Thaksin Shinawatra just can’t be kept down. The Thai military, the minority Democrat Party, and monarchists clad in yellow and other colors all cannot stand the former prime minister. They have jointly kept him at bay after a military coup deposed him in September 2006. But it hasn’t worked. And now his fate has broader implications for Thailand’s democracy than first meet the eye.
Thaksin’s opponents convicted him on a corruption charge, which he denies; seized $1.4 billion of his assets; dissolved his political parties; banned his politicians from running in elections; and repressed his red-shirt supporters. And yet the party he effectively controls, Pheu Thai, resoundingly triumphed in the election last July.
Since then Yingluck Shinawatra, Thaksin’s younger sister, has governed. Under her premiership, an uneasy truce has taken hold, but crucial steps are needed before Thailand can arrive at a genuine reconciliation among competing political factions and the military after years of protracted tumult.
Under the current unspoken truce terms, the Yingluck government has gone out of its way not to challenge the army’s high command and to ensure the monarchy remains sacrosanct in Thailand’s hierarchical society. Challenges against the monarchy must be put down through draconian lese-majeste laws. In return, she gets to rule without the crippling street protests by colorful royalists as happened in the recent past and Thaksin has to remain in exile.
This deal is now broadening. Yingluck has proved to be a bridge-builder. As Thailand’s first female prime minister, her even-handed temperament and disarming charm have endeared her to establishment figures and defused tensions between them and her brother.
Thanks to her ability to read and cater to the public mood, Yingluck increasingly has become a force to be reckoned with, leaving potential opponents little choice but to go along. By accepting Yingluck, establishment figures, particularly Privy Council President Gen. Prem Tinsulanond and Army Commander in Chief Gen. Prayuth Chan-ocha, have tacitly conceded their inability to put Thaksin away for good.
Yet Thaksin himself may still complicate Thai politics for some time to come. He is already mobilising supporters for a possible return home. Over the traditional Thai New Year celebrations in mid-April, he was in Laos and Cambodia, mobbed by tens of thousands of his red-shirt supporters who crossed over from Thailand. It demonstrated his sticky appeal and the resilience of his populist platform that catered to the rural poor and urban downtrodden.
It might appear as though his opponents have resigned themselves to his homecoming. As Thaksin angles for a return, members of the establishment have sent conciliatory signals. Gen. Prem warmly received Yingluck at his residence late last month. And she was recently awarded one of the highest royal decorations.
But for the Democrat Party, genuine reconciliation would be tantamount to an indefinite period in opposition. Absent any clear policy ideas of their own, the Democrats know they’d have to wage elections on personality – a battle that is simply unwinnable against the charismatic Thaksin. Or they’d have to rely on another judicial dissolution of Thaksin’s party, plus the army’s help to take power, as was the case in December 2008 – an option that would be as destabilising now as it was back then.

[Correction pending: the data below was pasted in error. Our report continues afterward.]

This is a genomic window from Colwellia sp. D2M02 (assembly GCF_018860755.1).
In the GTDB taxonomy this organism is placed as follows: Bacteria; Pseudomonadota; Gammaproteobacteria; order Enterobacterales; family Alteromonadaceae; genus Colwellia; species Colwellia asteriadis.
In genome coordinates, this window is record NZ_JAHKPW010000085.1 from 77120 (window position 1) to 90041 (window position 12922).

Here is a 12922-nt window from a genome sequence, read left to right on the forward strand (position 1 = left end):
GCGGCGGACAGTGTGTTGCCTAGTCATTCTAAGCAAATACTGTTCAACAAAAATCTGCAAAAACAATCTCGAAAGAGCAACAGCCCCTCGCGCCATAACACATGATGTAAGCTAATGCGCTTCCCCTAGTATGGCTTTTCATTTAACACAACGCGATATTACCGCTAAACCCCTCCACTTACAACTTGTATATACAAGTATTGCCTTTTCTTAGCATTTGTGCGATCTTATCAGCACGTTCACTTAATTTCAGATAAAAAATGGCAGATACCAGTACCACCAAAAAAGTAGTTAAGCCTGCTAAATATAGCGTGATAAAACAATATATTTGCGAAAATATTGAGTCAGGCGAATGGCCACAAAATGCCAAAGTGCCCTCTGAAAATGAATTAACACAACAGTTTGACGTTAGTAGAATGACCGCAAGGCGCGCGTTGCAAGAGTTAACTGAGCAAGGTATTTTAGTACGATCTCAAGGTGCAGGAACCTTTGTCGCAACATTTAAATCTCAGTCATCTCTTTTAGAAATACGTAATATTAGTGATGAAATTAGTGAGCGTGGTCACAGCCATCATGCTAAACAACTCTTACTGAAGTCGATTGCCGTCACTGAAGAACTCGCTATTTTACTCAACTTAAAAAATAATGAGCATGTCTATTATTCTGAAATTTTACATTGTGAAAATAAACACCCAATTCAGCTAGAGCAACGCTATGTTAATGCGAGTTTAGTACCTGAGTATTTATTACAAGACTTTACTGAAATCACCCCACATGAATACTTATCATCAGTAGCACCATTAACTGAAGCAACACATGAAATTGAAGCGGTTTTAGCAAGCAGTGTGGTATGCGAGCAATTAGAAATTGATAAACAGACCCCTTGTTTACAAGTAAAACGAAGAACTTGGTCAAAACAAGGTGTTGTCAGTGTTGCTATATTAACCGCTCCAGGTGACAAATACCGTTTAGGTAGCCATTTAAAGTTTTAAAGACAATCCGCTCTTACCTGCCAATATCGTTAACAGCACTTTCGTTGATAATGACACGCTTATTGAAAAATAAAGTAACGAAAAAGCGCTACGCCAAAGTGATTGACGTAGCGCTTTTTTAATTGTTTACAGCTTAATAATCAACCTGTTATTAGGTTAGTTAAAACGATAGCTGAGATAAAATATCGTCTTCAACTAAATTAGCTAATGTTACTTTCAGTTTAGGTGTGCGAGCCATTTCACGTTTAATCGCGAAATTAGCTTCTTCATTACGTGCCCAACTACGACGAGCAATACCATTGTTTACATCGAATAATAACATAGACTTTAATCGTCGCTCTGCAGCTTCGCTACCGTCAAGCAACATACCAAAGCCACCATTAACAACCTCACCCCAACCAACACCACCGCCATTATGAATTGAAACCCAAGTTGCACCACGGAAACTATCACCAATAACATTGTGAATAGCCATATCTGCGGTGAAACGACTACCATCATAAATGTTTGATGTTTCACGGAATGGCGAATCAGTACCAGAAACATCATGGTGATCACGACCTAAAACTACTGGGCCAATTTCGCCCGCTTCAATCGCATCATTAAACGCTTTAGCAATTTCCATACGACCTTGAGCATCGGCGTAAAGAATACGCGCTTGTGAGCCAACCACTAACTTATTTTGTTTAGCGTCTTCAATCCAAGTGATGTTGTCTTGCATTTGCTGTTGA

And among the rank-and-file, yellow-shirted partisans fear that Thaksin would bring revenge and retribution to those who have opposed him in the past, and a return to his allegedly corrupt ways. Ironically, some of Thaksin’s red-shirt supporters are wary of his return for the opposite reason – fear that a conciliatory deal to end his exile would preclude justice for their comrades who were killed by the military in red-shirt protests two years ago.
While a deal among key Thai elites seems in the offing, the color-coded masses from yellows, reds and other stripes will not stand down easily. These powerful and organic social movements may be beyond deactivation and dismantlement. Thaksin would betray the red shirts if he makes a deal at their expense. Establishment figures would risk the future of the monarchy if they openly succumb to the forces of electoral democracy.
Ultimately, that last point is the key factor – and the underlying problem confronting Thailand as Thaksin plans his return. An open and constructive environment is required to broach and discuss issues such as Thaksin’s fate. That environment isn’t possible so long as the political system operates in constant fear that establishment intervention will short-circuit democratic politics.
Yet right now, strict lese-majeste laws deter the debates Thailand needs to undertake reforms and undergo an inevitable transformation in the twilight of a 65-year reign and thereafter. In recent years, the number of lese-majeste cases has risen dramatically from single digits to several hundred. Such cases have become a weapon against political opponents rather than a way to defend the monarchy’s prestige.
Thailand needs to bring its monarchy squarely within its constitutional confines, pre-empting future coups and extraconstitutional and extraparliamentary power plays. The best window to recalibrate the institution of the monarchy and its attendant privileges and perquisites is during the current reign when King Bhumibol Adulyadej remains popular.
They danger is that these reforms will be delayed too long – past that window when King Bhumibol himself can preside over the process. It is clear now that the royalist establishment has lost the battle. Thailand’s challenge is to ensure that the winner is not Thaksin but the strengthening of democratic institutions and the obsolescence of military coups and extra-constitutional manipulation.